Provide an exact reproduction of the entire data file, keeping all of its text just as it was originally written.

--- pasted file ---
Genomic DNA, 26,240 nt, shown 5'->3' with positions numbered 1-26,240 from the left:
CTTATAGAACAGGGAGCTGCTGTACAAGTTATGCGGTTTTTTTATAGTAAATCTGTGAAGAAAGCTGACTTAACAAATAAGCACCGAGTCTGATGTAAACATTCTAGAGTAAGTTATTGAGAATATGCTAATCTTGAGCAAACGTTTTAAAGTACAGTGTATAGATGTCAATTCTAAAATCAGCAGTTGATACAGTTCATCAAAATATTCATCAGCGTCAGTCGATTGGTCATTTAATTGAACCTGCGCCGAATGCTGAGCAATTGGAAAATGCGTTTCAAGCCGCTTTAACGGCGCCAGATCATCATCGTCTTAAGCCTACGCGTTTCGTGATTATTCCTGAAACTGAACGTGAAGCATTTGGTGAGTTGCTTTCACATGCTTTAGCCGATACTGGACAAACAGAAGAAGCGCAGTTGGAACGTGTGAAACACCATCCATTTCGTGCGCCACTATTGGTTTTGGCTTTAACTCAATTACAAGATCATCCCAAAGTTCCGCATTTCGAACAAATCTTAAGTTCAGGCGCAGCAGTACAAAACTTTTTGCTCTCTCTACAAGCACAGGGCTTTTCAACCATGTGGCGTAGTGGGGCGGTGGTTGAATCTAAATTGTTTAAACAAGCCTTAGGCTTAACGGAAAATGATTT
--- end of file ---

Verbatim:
Genomic DNA, 26,240 nt, shown 5'->3' with positions numbered 1-26,240 from the left:
CTTATAGAACAGGGAGCTGCTGTACAAGTTATGCGGTTTTTTTATAGTAAATCTGTGAAGAAAGCTGACTTAACAAATAAGCACCGAGTCTGATGTAAACATTCTAGAGTAAGTTATTGAGAATATGCTAATCTTGAGCAAACGTTTTAAAGTACAGTGTATAGATGTCAATTCTAAAATCAGCAGTTGATACAGTTCATCAAAATATTCATCAGCGTCAGTCGATTGGTCATTTAATTGAACCTGCGCCGAATGCTGAGCAATTGGAAAATGCGTTTCAAGCCGCTTTAACGGCGCCAGATCATCATCGTCTTAAGCCTACGCGTTTCGTGATTATTCCTGAAACTGAACGTGAAGCATTTGGTGAGTTGCTTTCACATGCTTTAGCCGATACTGGACAAACAGAAGAAGCGCAGTTGGAACGTGTGAAACACCATCCATTTCGTGCGCCACTATTGGTTTTGGCTTTAACTCAATTACAAGATCATCCCAAAGTTCCGCATTTCGAACAAATCTTAAGTTCAGGCGCAGCAGTACAAAACTTTTTGCTCTCTCTACAAGCACAGGGCTTTTCAACCATGTGGCGTAGTGGGGCGGTGGTTGAATCTAAATTGTTTAAACAAGCCTTAGGCTTAACGGAAAATGATTT